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Animal-breeding advice from the grid

A new grid-based platform designed in Scotland helps veterinary scientists and farmers to figure out the vast number of genes that can sometimes contribute to just a single, valuable physical trait. It's already been used to identify previously elusive traits in horses, fish, chickens, and crocodiles.

Most traits in plants and animals, especially the ones measured over a continuous range such as height, weight or propensity to a disease, depend on many, many genes and often environmental factors as well. These regions of the genome that have an effect on a given physical trait are called 'quantitative trait loci', or QTL. A knowledge of these genome regions is crucial for our understanding of variation between individuals and how traits are passed on from generation to generation.

Crocodile leather: Saltwater crocodiles in Australia are farmed for their skin, which is turned into luxury leather goods, and the number of scale rows can affect the quality of these goods. Veterinary scientists from the University of Sydney in Australia found the quantitative trait loci responsible for the number of scale rows using GridQTL. Image courtesy of Sias van Schalkwyk.

Sara Knott from the University of Edinburgh and her team developed a grid-based platform, called GridQTL, that helps to identify these loci. "Knowledge of quantitative trait loci has many applications in the pharmaceutical industry and in risk management as well," Knott said. Understanding quantitative trait loci helps to predict the risk related to diseases with an underlying genetics basis, for example.

Quantitative trait loci are also important to the way we interact with domesticated plants and animals. Careful genome analysis helps breeders to select the right parents for a next generation with improved physical traits. With insights from quantitative trait loci, it is possible to breed better animals and plants through husbandry practices alone.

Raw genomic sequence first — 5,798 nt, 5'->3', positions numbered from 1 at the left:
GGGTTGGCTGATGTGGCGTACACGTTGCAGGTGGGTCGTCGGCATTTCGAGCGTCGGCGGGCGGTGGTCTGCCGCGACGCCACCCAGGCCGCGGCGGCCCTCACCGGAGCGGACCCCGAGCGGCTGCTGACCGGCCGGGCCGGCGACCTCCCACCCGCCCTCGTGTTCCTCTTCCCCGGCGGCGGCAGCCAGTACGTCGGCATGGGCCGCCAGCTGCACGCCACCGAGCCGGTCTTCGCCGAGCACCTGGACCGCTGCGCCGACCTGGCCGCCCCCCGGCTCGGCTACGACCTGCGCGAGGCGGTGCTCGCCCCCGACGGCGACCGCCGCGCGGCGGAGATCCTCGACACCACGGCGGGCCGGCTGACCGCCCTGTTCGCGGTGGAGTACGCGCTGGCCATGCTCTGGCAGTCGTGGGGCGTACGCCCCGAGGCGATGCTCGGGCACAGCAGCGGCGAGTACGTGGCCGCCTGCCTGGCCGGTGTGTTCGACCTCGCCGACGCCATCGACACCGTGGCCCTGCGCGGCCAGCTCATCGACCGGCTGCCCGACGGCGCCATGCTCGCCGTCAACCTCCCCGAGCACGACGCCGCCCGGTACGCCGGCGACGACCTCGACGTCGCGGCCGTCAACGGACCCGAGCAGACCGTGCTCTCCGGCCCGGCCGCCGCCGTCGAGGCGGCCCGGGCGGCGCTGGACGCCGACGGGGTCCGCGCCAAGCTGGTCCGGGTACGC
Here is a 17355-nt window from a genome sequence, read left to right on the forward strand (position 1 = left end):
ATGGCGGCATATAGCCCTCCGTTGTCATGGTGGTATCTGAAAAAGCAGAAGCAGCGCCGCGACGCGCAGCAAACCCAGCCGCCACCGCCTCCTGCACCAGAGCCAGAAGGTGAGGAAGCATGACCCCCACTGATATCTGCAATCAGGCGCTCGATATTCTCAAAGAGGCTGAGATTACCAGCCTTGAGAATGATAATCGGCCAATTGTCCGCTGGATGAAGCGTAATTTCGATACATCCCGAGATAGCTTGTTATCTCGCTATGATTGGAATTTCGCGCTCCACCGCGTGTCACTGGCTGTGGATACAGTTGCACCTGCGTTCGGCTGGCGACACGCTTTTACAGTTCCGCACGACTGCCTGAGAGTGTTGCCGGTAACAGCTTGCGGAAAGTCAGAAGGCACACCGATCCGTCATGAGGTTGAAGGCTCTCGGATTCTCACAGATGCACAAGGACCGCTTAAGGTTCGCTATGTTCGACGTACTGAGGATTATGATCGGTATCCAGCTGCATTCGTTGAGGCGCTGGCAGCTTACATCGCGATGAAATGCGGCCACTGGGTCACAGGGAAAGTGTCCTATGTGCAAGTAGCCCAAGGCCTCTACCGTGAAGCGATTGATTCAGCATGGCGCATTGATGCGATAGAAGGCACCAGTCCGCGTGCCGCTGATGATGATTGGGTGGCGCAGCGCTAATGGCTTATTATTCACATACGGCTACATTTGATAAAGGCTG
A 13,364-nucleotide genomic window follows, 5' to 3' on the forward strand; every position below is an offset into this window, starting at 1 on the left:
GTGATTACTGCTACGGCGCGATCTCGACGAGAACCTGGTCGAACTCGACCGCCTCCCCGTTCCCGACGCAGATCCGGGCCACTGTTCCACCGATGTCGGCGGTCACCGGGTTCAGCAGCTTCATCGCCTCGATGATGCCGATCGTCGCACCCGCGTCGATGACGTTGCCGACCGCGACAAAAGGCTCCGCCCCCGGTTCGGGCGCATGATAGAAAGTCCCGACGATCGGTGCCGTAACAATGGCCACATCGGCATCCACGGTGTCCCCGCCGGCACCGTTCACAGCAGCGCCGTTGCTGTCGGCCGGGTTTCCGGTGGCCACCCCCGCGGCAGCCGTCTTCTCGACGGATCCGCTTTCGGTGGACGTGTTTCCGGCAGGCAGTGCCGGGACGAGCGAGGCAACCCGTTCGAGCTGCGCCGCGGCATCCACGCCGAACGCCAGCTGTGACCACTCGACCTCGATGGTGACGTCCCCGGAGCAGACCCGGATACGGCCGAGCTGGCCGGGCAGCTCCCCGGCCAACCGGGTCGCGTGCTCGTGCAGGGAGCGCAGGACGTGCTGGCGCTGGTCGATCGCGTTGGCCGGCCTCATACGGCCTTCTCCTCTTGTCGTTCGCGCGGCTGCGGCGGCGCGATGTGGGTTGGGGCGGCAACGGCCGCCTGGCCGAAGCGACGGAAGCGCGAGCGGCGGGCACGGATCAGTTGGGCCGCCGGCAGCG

The technique has been used to study cattle, sheep, obesity in pigs, or disease resistance in poultry. Recent applications have moved to other fields, from farmed fish to Australian crocodiles (see image).

GridQTL builds on the experience of QTLExpress, a software developed by Knott's team at Edinburgh as a tool to analyze datasets. QTLExpress proved to be a success and increasing usage meant that the software required more computing power, and they needed it to be more reliable too.

The platform is used worldwide by about 300 active users and at least 30 papers have been published since January 2009 on data analyzed with this software. GridQTL allows users to input their data into an intuitive web-based graphical interface implemented with the GridSphere portal project. The portal hosts JSR 168 compliant Java portlets especially designed for job submission, querying, file management, data manipulation and other services. The computing jobs are submitted to the UK's National Grid Service with the Globus Toolkit. On a single core computer, the task would take 30 hours to complete on single core computers, using grid computing means that job done in 12 minutes.

"It would be very difficult to run this kind of software without grid computing," said Knott. "We have an uncertain user base and the grid provides the flexibility to sustain an adequate speed of analysis, regardless of online users."

"It would also be very difficult to maintain the hardware ourselves."

Knott is confident that GridQTL is not a headache for the user. "You don't need to understand the grid, or know about programming to use GridQTL," she says. Scientists simply add their data and the software provides the statistical analysis ready to be interpreted.

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